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LINKEDIN: LinkedIn’s magic millions

Friday, January 4, 2008


*** begin quote ***

Perhaps this is the answer to the “quantity” types. You too could have
a few thousand meaningless networking contacts. And, at the same time
help LinkedIn reach 100 million accounts.

*** end quote ***

From: XXX
Sent: Sunday, December 30, 2007 7:46 PM
Subject: LinkedIn’s magic millions

Wicked :)

*** my response ***

Glad you like that idea.

Can I interest you in the 10, 100, 1000, or our 10,000 contacts plan. I figure I can put up a script that will generate them as a service to our “quantity brethren”. What should I charge? $1/contact? 2?

Maybe I can have a pseudo identity with a pseudo army of contacts?

You really shouldn’t encourage me. Next I’ll have a deck and start looking for VC money.


Happy New Year,

# – # – #

I wonder what an army of ghouls is worth. Time to update the taxonomy. What do spies call their alternate identities?

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LINKEDIN: Digital Nuisance

Tuesday, January 1, 2008

Resolve To Not Be A Digital Nuisance In 2008
January 1st, 2008

*** begin quote ***

Improving communication is key to our career success, right? Here are 08 things for ‘08 to help us communicate better on the digital playground.

*** end quote ***

One can only hope that one avoid annoying people. After all, we need them to do the “heavy lifting”.

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LINKEDIN: More characters for our professional endorsements

Saturday, December 29, 2007

>PLEASE give us 500 characters for our professional endorsements!

May I suggest a tiny url as a continuation to what you really want to say?

*** begin quote ***
Joe Jones is a real gem. Blah blah blah
(continued at
*** end quote ***

That uses up your last 31 characters, but you have an unlimited amount of space somewhere.

With Google pages, ISPs, WSPs, giving the stuff away it shouldn’t be a big deal?

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LINKEDIN: that circle-R next to the LinkedIn logo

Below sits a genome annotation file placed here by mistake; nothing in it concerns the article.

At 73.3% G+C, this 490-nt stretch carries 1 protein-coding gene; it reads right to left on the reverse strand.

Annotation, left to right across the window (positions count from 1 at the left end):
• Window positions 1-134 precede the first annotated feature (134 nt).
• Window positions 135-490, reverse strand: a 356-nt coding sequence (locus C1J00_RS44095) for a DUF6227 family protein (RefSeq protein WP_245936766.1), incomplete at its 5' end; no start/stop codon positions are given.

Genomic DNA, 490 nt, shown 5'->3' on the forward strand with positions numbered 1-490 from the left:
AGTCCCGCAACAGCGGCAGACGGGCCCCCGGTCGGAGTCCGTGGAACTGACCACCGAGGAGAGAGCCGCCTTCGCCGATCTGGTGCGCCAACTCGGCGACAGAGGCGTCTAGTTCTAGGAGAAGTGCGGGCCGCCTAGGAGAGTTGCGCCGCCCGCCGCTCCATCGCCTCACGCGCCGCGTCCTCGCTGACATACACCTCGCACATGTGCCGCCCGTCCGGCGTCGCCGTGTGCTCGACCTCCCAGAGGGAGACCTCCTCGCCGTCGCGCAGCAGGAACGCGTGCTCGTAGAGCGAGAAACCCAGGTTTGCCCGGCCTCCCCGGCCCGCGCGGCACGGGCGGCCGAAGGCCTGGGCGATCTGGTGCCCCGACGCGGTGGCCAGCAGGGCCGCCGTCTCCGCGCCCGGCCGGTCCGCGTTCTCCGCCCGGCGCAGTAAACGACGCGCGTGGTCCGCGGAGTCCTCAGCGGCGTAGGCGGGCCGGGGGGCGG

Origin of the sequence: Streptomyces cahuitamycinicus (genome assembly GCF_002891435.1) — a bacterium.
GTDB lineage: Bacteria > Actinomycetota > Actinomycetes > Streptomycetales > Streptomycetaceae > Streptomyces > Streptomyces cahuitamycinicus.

Wednesday, December 26, 2007

12.27.07 | No Comments

On December 11, 2007, business networking company LinkedIn Corporation filed to protect the trademark in in relation to their popular business networking website.

*** begin quote ***

So, you thought that circle-R next to the LinkedIn logo was only for the whole name. Well, now it appears it applies to just the “in” part. The abbreviated LinkedIn logo (seen in the above link) is now showing up on sites across the web, including that of a prominent Presidential candidate (scroll down), and on LinkedIn’s own merchandise. Makes sense. With one little word and a cute Web 2.0 logo, everyone in the world can see that you’re “in” the club, “in” the know…and just plain “in”.

*** end quote ***


LinkedIn groups are basically under the bulls eye.

Trust no one! Ever.

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LINKEDIN: Unresponsive because the email address was … strange!

Wednesday, December 19, 2007


*** begin quote ***

I don’t know about the other 63% of your contacts, obviously, but as for myself, I didn’t respond because the email address was V2Y2R0N27RHJ6Y and even though the message looked authentic, that email looked hokey.

*** end quote ***

OK, point well taken. I’m going to be moving my emails off Comcast and onto my own domain (i.e., In the spring, I’ll test again and see if that makes a difference. :-)

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LINKEDIN: never ever use your current employer’s email in LinkedIn

Sunday, December 16, 2007


*** begin quote ***

I decided to perform a small test of my own today… by simply sending out recommendation requests to those people I have actually worked with (as opposed to all the recruiters that are in my network). I’ll et you know the final results… but I’m already getting replies from people who have taken over colleagues email addresses at companies asking me who I am!!! Not a real good sign.

*** end quote ***

Amazing what you find out when you look!

Here’s another reason why you should never ever use your current employer’s email in LinkedIn.

I rant about this all the time. Not your current employers! Not your ISP! Not gmail, yahoo, or whatever! It has to be from your own domain name.

Like “”!

No excuses. No reason not to. You’re supposed to be a pro, professional, it can be done for well under $100 bucks a year. It’s probably in the 60$/year range. That’s a little more than a dollar a week.

There’s no excuse for it.

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LINKEDIN: “Ron Paul” is also on LinkedIn

Sunday, December 16, 2007


>Re: Hilary For President
>Posted by: “Verdegem, Luc”
>Fri Dec 14, 2007 3:58 pm (PST)
>Sorry for this question,
>I was just wondering why there are not more “smart” politicians that use


“Ron Paul” is also on LinkedIn. I’m one of “his” loons. But, I would know more think of doing the old Star Trek Vulcan Mind Meld with that pseudo person

(I have to update my taxonomy of “Trolls you find on LinkedIn” with a new one “political alter egos”! — POLITICIANS. Sort of the opposite of ABILLGATES that high value target. This is imho a low value target.)

LINKEDIN: Updated taxonomy of LinkedIn “identities”

Those have to be a violation of the LinkedIn TOS, contrary to the spirit of LinkedIn, and injecting your politics into an inappropriate venue. IMHO.

I can’t see any upside to doing this. What’s next? Linking to your favorite cartoon character.

(Shaking my virtual, not virtuous, head in amazement.)

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LINKEDIN: LinkedIn is dysfunctional